BY NOREEN FAGAN – Kudos to the UK. The Department of Health has announced that it will remove the lifetime ban on blood donation for men who have sex with men.An article in Pink News states that instead, there will be a one-year deferral period, where men who have not had gay sex for 12 months can give blood. The new changes will take effect on Nov 7 in England, Wales and Scotland — Northern Ireland is still deciding what to do.
The decision to lift the ban came after a review of the policies by the Advisory Committee on the Safety of Blood, Tissues and Organs. It was supported by the major HIV/AIDS organizations in the UK — the National AIDS Trust, the Terrance Higgins Trust (THT) and GMFA, a gay men’s health charity.
Carl Burnell, chief executive of GMFA, commented that the deferral is a positive step forward “but that it’s going to leave some gay men frustrated that they still can’t donate blood.”
Burnell went on to say that it is not HIV that has kept the deferral period at one year, but rather hepatitis B. HIV can be detected four weeks after infection, but hepatitis B takes longer and has a second potential transmission window in the later stages of infection, at around 12 months.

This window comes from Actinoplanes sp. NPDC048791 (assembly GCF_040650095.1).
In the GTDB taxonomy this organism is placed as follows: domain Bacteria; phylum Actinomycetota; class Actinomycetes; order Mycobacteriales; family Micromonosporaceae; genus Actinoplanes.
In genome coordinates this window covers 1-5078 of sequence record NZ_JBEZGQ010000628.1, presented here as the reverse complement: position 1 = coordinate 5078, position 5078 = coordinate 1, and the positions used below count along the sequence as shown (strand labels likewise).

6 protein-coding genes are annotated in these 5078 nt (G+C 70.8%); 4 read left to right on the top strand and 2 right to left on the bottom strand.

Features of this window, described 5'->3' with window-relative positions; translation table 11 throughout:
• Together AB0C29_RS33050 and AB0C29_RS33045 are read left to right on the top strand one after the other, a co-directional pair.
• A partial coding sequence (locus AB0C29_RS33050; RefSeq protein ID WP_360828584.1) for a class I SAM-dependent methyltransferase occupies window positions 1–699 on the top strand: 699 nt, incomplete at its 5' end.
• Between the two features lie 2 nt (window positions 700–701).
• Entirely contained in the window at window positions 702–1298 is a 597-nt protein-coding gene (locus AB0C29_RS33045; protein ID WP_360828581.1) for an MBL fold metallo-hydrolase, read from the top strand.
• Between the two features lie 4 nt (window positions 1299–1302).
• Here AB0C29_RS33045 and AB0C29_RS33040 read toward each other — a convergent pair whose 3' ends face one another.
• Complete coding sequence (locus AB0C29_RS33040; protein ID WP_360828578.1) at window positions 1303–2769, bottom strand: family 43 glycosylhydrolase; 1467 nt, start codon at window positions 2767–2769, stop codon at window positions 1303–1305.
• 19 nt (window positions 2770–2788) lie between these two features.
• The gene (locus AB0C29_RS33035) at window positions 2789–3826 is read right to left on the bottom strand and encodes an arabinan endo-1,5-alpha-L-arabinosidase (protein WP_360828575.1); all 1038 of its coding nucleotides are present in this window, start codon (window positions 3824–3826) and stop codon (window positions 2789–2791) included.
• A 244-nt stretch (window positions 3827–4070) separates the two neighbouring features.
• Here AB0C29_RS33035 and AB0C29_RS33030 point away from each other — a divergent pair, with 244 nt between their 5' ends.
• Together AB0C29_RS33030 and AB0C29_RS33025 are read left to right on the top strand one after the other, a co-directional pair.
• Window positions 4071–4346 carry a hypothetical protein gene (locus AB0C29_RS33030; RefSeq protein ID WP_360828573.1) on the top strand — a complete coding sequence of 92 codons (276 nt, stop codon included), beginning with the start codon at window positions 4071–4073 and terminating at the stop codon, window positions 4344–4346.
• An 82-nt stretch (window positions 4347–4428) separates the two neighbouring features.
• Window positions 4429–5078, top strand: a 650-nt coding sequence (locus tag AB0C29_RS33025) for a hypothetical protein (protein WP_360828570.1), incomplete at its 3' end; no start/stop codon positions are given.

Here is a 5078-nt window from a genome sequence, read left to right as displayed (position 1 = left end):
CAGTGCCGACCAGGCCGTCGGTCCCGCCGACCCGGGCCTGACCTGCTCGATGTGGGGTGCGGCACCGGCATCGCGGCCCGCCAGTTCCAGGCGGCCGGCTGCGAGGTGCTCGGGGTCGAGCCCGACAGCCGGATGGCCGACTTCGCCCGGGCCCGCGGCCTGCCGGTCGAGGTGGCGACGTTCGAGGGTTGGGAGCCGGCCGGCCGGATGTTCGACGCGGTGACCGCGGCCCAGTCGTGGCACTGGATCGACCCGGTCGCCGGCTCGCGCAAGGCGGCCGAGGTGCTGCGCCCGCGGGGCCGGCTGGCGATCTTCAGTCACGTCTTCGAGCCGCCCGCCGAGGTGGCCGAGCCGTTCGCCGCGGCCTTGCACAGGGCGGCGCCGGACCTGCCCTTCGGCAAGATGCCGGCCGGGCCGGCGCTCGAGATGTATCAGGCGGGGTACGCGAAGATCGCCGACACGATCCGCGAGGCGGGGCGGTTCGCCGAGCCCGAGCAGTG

Burnell says that if all men have shots against hepatitis B and the prevalence rate falls, it would then be time to “reexamine the evidence and reduce the deferral period even further.”
All three organizations are happy with the changes but state that they will, as Sir Nick Partridge, the chief executive of THT says, “continue to campaign to improve gay men’s sexual health to a level where the regulations can be the same for all, regardless of sexuality.”
So, is everyone happy?
No. Gay rights campaigners in the UK say the deferral still discriminates against gay men. They argue that heterosexuals who engage in high-risk sexual activity are allowed to give blood without any deferral period.
Ben Summerskill, the chief executive of Stonewall, a UK lesbian, gay and bisexual charity, issued a statement: “to retain a blanket ban on any man who has had sex with another man in the last year, even if he has only had oral sex, remains disproportionate on the basis of available evidence. All those who donate blood should be asked about their sexual behaviour and assessed appropriately. However, under the new rules, a gay man in a monogamous relationship who has only had oral sex will still automatically be unable to give blood, but a heterosexual man who has had multiple partners and not worn a condom will not be questioned about his behaviour, or even then, excluded.”